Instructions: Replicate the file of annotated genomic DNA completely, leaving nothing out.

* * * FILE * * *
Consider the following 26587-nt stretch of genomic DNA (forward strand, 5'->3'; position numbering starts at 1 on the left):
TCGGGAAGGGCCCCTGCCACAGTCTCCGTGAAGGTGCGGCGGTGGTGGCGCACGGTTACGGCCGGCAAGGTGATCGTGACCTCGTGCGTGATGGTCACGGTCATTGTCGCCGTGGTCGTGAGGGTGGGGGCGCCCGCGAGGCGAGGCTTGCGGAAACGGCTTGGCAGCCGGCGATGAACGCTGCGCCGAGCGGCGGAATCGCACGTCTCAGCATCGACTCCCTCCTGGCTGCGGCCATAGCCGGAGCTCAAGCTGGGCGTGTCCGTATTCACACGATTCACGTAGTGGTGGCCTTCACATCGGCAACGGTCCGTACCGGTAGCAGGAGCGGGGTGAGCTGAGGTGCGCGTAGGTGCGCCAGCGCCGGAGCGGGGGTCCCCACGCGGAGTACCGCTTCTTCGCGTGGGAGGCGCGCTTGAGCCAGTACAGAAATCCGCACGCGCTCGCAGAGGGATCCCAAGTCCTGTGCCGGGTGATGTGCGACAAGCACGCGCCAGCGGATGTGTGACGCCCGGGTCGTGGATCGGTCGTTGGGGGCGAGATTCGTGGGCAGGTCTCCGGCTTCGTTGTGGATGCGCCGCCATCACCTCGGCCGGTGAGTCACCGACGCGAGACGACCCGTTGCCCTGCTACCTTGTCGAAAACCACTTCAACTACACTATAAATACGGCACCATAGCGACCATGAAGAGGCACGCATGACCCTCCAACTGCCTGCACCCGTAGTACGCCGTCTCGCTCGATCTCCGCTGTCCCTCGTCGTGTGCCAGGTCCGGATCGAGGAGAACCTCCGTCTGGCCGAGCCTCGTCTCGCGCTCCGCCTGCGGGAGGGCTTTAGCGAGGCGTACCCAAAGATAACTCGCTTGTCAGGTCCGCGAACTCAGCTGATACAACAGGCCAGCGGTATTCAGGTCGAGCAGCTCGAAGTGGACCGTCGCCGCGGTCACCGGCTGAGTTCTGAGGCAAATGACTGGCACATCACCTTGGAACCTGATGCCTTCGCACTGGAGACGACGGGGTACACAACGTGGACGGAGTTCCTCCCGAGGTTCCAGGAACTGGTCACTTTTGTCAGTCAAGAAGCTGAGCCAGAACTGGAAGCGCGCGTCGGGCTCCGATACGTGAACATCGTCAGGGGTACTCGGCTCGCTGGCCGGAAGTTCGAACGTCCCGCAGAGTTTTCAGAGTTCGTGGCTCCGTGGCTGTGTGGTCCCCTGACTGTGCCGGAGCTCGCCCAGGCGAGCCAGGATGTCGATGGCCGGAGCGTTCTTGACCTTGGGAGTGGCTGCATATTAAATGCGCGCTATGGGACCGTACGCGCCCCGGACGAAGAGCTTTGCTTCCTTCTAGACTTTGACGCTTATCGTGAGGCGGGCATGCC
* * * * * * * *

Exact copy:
Consider the following 26587-nt stretch of genomic DNA (forward strand, 5'->3'; position numbering starts at 1 on the left):
TCGGGAAGGGCCCCTGCCACAGTCTCCGTGAAGGTGCGGCGGTGGTGGCGCACGGTTACGGCCGGCAAGGTGATCGTGACCTCGTGCGTGATGGTCACGGTCATTGTCGCCGTGGTCGTGAGGGTGGGGGCGCCCGCGAGGCGAGGCTTGCGGAAACGGCTTGGCAGCCGGCGATGAACGCTGCGCCGAGCGGCGGAATCGCACGTCTCAGCATCGACTCCCTCCTGGCTGCGGCCATAGCCGGAGCTCAAGCTGGGCGTGTCCGTATTCACACGATTCACGTAGTGGTGGCCTTCACATCGGCAACGGTCCGTACCGGTAGCAGGAGCGGGGTGAGCTGAGGTGCGCGTAGGTGCGCCAGCGCCGGAGCGGGGGTCCCCACGCGGAGTACCGCTTCTTCGCGTGGGAGGCGCGCTTGAGCCAGTACAGAAATCCGCACGCGCTCGCAGAGGGATCCCAAGTCCTGTGCCGGGTGATGTGCGACAAGCACGCGCCAGCGGATGTGTGACGCCCGGGTCGTGGATCGGTCGTTGGGGGCGAGATTCGTGGGCAGGTCTCCGGCTTCGTTGTGGATGCGCCGCCATCACCTCGGCCGGTGAGTCACCGACGCGAGACGACCCGTTGCCCTGCTACCTTGTCGAAAACCACTTCAACTACACTATAAATACGGCACCATAGCGACCATGAAGAGGCACGCATGACCCTCCAACTGCCTGCACCCGTAGTACGCCGTCTCGCTCGATCTCCGCTGTCCCTCGTCGTGTGCCAGGTCCGGATCGAGGAGAACCTCCGTCTGGCCGAGCCTCGTCTCGCGCTCCGCCTGCGGGAGGGCTTTAGCGAGGCGTACCCAAAGATAACTCGCTTGTCAGGTCCGCGAACTCAGCTGATACAACAGGCCAGCGGTATTCAGGTCGAGCAGCTCGAAGTGGACCGTCGCCGCGGTCACCGGCTGAGTTCTGAGGCAAATGACTGGCACATCACCTTGGAACCTGATGCCTTCGCACTGGAGACGACGGGGTACACAACGTGGACGGAGTTCCTCCCGAGGTTCCAGGAACTGGTCACTTTTGTCAGTCAAGAAGCTGAGCCAGAACTGGAAGCGCGCGTCGGGCTCCGATACGTGAACATCGTCAGGGGTACTCGGCTCGCTGGCCGGAAGTTCGAACGTCCCGCAGAGTTTTCAGAGTTCGTGGCTCCGTGGCTGTGTGGTCCCCTGACTGTGCCGGAGCTCGCCCAGGCGAGCCAGGATGTCGATGGCCGGAGCGTTCTTGACCTTGGGAGTGGCTGCATATTAAATGCGCGCTATGGGACCGTACGCGCCCCGGACGAAGAGCTTTGCTTCCTTCTAGACTTTGACGCTTATCGTGAGGCGGGCATGCC